“The downside of a ban is you are preventing people from carrying out experiments that could lead to something,” Rocroi said, explaining the association’s objection. “Like computers in the 1980s, we didn’t want to stop people from using the technology, even if it’s in their home.”
Arguably, a more well-founded worry for legislators is that consumers might emulate experienced biohackers like Zayner, urged on by his promotional videos. For example, a TV show called Jackass featured performers carrying out dangerous stunts, such as setting their farts on fire or being bitten by animals. Several teens died or were injured trying to make their own stunt videos. A “Jackass effect” in genetic modification could prove worrisome.
Zayner thinks legislators are just grandstanding. “It’s like, California, people try to find new technology to regulate, make a name, and say, ‘Hey, California is ahead of everyone else,’” he says. “To me the law is silly. Is it saying you can sell a CRISPR gene therapy, and all you have to do is write on it, ‘Not for human use?’”
You can find the text of Chang’s CRISPR law below:
CHAPTER 37. Gene Therapy Kits: Notice
22949.50. Except as permitted by federal law, a person shall not sell a gene therapy kit in this state unless the seller includes a notice on the seller’s internet website in a conspicuous location that is displayed to the consumer prior to the point of sale, and on a label on the package containing the gene therapy kit, in plain view and readily legible, stating that the kit is not for self-administration.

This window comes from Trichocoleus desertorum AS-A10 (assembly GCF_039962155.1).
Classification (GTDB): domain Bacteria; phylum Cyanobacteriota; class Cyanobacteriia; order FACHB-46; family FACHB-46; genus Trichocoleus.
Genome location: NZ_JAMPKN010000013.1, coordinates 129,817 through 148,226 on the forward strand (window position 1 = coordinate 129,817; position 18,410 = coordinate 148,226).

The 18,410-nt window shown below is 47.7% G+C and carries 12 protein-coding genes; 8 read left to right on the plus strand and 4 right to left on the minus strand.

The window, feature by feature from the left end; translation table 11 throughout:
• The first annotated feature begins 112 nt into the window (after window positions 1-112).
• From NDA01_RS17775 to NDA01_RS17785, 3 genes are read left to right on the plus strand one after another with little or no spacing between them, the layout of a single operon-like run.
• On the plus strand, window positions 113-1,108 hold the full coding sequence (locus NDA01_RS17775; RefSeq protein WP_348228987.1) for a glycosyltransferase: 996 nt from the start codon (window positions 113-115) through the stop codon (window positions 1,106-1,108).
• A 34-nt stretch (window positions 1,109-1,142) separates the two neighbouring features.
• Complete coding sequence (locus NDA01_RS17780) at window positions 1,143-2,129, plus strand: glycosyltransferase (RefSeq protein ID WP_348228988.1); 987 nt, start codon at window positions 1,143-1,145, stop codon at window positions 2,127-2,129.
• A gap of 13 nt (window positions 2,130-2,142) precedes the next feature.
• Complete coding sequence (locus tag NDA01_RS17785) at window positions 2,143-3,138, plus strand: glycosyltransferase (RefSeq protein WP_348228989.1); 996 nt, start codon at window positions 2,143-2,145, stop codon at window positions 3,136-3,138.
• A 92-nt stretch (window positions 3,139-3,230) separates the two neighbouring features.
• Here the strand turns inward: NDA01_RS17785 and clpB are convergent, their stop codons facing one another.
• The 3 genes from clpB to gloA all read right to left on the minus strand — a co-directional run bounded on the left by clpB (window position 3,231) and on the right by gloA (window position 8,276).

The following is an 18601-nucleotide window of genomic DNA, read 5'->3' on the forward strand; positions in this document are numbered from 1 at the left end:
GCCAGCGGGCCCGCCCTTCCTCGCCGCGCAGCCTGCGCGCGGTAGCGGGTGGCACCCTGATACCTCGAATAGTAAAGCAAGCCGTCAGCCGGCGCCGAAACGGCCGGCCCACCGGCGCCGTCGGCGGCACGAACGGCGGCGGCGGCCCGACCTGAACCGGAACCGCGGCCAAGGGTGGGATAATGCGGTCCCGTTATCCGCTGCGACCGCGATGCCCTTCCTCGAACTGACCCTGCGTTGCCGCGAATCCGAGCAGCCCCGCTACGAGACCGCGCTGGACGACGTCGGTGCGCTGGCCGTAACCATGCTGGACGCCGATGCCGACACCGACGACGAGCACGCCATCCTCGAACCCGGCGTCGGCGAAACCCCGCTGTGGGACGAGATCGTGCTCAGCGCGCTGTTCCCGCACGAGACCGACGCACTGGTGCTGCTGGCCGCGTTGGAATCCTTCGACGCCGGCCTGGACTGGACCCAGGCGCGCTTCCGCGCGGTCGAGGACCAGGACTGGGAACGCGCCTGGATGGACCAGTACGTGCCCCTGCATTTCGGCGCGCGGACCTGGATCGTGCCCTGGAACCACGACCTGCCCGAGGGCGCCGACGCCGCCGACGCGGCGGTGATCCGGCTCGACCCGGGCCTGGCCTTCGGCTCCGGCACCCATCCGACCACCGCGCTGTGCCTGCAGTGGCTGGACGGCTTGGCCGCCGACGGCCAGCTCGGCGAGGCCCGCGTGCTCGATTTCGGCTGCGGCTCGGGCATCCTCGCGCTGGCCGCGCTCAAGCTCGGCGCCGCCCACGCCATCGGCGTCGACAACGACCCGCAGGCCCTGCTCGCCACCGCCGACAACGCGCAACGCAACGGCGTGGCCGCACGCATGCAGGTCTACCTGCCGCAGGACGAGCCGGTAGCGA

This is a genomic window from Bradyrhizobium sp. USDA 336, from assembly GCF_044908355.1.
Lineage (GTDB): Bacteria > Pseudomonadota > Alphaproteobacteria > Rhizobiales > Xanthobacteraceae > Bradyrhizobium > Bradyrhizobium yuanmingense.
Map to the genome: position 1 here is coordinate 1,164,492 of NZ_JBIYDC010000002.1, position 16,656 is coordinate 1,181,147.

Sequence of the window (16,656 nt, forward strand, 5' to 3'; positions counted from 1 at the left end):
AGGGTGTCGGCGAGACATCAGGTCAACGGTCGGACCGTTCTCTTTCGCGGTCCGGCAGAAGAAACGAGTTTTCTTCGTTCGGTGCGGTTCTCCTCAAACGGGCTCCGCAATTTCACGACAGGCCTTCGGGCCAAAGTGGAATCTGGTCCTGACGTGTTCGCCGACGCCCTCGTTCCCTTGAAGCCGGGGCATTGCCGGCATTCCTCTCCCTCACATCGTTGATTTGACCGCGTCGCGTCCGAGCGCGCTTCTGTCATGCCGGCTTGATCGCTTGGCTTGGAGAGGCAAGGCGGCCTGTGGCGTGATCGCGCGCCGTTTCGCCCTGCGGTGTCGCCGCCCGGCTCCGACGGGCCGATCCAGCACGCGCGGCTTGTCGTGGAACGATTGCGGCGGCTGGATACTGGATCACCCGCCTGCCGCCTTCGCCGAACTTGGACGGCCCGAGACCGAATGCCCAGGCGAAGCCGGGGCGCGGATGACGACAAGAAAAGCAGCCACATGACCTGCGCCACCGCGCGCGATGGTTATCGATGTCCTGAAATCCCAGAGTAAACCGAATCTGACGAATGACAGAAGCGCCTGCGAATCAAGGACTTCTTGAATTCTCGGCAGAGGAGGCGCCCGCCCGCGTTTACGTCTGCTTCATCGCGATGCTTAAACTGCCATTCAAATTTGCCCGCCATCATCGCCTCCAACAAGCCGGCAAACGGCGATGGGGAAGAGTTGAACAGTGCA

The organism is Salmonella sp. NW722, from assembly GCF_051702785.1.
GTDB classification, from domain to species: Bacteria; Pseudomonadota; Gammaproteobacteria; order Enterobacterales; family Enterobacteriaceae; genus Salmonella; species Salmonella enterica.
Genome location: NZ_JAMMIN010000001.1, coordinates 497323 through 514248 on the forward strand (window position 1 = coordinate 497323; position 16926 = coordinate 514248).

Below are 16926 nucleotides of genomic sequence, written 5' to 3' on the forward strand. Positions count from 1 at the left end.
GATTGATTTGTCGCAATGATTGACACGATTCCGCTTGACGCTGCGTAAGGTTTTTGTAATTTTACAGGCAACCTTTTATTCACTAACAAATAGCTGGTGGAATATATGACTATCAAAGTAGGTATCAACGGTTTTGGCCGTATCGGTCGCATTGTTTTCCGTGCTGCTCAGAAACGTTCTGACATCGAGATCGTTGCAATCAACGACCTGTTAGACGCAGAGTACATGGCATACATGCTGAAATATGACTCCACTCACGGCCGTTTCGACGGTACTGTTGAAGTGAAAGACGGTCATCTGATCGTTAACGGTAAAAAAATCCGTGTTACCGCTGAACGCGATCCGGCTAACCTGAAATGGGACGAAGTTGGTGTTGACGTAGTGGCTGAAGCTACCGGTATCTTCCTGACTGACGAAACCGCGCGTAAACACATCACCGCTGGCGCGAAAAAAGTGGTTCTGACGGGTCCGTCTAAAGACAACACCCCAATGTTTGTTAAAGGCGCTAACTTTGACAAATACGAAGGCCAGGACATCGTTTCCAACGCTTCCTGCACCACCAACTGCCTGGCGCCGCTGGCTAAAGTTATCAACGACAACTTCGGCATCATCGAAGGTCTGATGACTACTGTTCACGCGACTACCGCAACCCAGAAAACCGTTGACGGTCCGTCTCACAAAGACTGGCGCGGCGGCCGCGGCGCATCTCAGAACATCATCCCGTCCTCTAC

22949.51. For purposes of this chapter, the following definitions apply:
(a) “Gene therapy” refers to the administration of genetic material to modify or manipulate the expression of a gene product, or to alter the biological properties of living cells, for therapeutic use.
(b) “Gene therapy kit” refers to a product that is sold as a collection of materials for the purpose of facilitating gene therapy experiments, including, but not limited to, a system for the targeted cutting of DNA molecules, such as type II clustered regularly interspaced short palindromic repeats (CRISPR), associated proteins (CRISPR-Cas) systems, including CRISPR-Cas9, as described in Regents of University of California v. Broad Institute, Inc. (2018) 903 F.3d 1286.